Judge orders more info from state on railroad title issues

An Adirondack Scenic Railroad train travels on Oct. 22 through Saranac Lake’s North Country Community College campus, where the land ownership has been in dispute.
(Enterprise photo — Morgan Ryan)

An Adirondack Scenic Railroad train travels on Oct. 22 through Saranac Lake’s North Country Community College campus, where the land ownership has been in dispute. (Enterprise photo — Morgan Ryan)

A judge has ordered the state to provide more information on title issues and historic preservation of 34 miles of a travel corridor that the state plans to turn into a multi-use trail.

Acting state Supreme Court Justice Robert Main is dealing with a lawsuit the Adirondack Railway Preservation Society filed last April against the state departments of Transportation and Environmental Conservation, as well as the state Adirondack Park Agency. On Feb. 7 in Malone, Main ordered “that respondents shall provide a full and complete report to this court respecting the title and/or interest possessed by the State of New York along Segment 2 of the Remsen to Lake Placid Travel Corridor” by March 8.

The order also prevents the state or local governments from removing any rail structures from the corridor until these issues are resolved. The state had previously said rail and tie removal could begin as early as last fall or this spring.

In addition to the title issues, Judge Main also charged the state with providing, by the same date, a written update on how it plans to comply with the Parks, Recreation and Historical Preservation Law.

Once the state submits those two items, the railroad will need to respond by March 22.

Suzanne Messer, a lawyer for the railroad, declined to comment on the judge’s order.

The lawsuit seeks to dismiss the state’s plan to turn 34 miles of train tracks into a recreational trail between Lake Placid and Tupper Lake. ARPS currently operates seasonal tourist trains between Saranac Lake and Lake Placid under the Adirondack Scenic Railroad name.

The state’s plan would also rehabilitate 45 miles of train tracks south of Tupper Lake to Big Moose. ARPS also operates a seasonal tourist train between Big Moose and Utica.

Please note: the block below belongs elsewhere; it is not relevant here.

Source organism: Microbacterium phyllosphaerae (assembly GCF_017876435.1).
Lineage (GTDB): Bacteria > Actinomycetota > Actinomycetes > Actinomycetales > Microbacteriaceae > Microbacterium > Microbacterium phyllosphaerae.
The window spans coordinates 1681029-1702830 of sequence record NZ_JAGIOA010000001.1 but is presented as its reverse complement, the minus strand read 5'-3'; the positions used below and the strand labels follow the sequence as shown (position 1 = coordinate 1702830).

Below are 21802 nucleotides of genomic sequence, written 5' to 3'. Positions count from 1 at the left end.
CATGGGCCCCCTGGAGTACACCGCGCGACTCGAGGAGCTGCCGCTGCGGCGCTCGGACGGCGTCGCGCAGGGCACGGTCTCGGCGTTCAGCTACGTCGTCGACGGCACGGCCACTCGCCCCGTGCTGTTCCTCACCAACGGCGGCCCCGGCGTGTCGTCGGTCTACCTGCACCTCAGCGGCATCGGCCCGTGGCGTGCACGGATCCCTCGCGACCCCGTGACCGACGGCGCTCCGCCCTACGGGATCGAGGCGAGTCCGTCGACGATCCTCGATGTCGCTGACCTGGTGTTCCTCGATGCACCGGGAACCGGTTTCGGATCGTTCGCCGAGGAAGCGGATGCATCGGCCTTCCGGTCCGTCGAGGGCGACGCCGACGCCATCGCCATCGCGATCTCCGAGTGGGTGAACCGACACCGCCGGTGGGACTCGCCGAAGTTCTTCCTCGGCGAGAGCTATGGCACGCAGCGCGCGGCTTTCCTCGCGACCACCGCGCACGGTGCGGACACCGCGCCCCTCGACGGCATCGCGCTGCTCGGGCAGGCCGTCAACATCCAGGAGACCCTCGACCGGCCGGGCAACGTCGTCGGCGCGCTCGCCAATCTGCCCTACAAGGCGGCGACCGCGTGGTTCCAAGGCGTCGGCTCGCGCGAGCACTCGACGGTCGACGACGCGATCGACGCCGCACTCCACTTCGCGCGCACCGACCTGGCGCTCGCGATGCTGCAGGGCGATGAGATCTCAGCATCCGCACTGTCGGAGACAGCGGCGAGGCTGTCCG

The judge’s order stems from a hearing last month at the Franklin County Courthouse in Malone. It was the first hearing on the lawsuit after several delays, most of which stemmed from the discovery process regarding title issues.

During the early phases of the lawsuit, the state found it did not own fee title to several parcels of land: one at the Lake Placid train station, which is owned by the Lake Placid/North Elba Historical Society, and three centered around the North Country Community College campus in Saranac Lake. Judge Main raised questions about the title issue despite the state having letters of intent to transfer the property from the Saranac Lake parcel owners: NCCC, Franklin County and Essex County.

Lawyers for the railroad argued at the hearing that the state plan violates the Adirondack Park State Land Master Plan, that it raises historical preservation issues, that the state ignored economic data and that the decision to construct the trail was arbitrary and capricious.

Legal counsel from New York’s attorney general’s office, representing the state, countered that the plan follows the basic guidelines for a travel corridor and that state officials did review the economic data the railroad submitted, but is not required to adopt plans based on that data. Counsel also presented a letter of resolution pledging to create a mitigation plan for historic preservation.

According to the judge’s order, “it became clear that the issues affecting New York State’s title and interest to the property along Segment 2 of the Remsen to Lake Placid Travel Corridor remained unclear and had not been finally resolved.”

Lawyers for the state have said the owners of the parcels have all agreed to allow construction of the trail to go forward, but Judge Main found those assurances lacking.

The letter regarding historical preservation was submitted during the hearing, but the order says that “it also became clear that a plan to avoid or mitigate adverse impacts in compliance with the Parks, Recreation and Historical Preservation Law has not been developed or considered.”

COMMENTS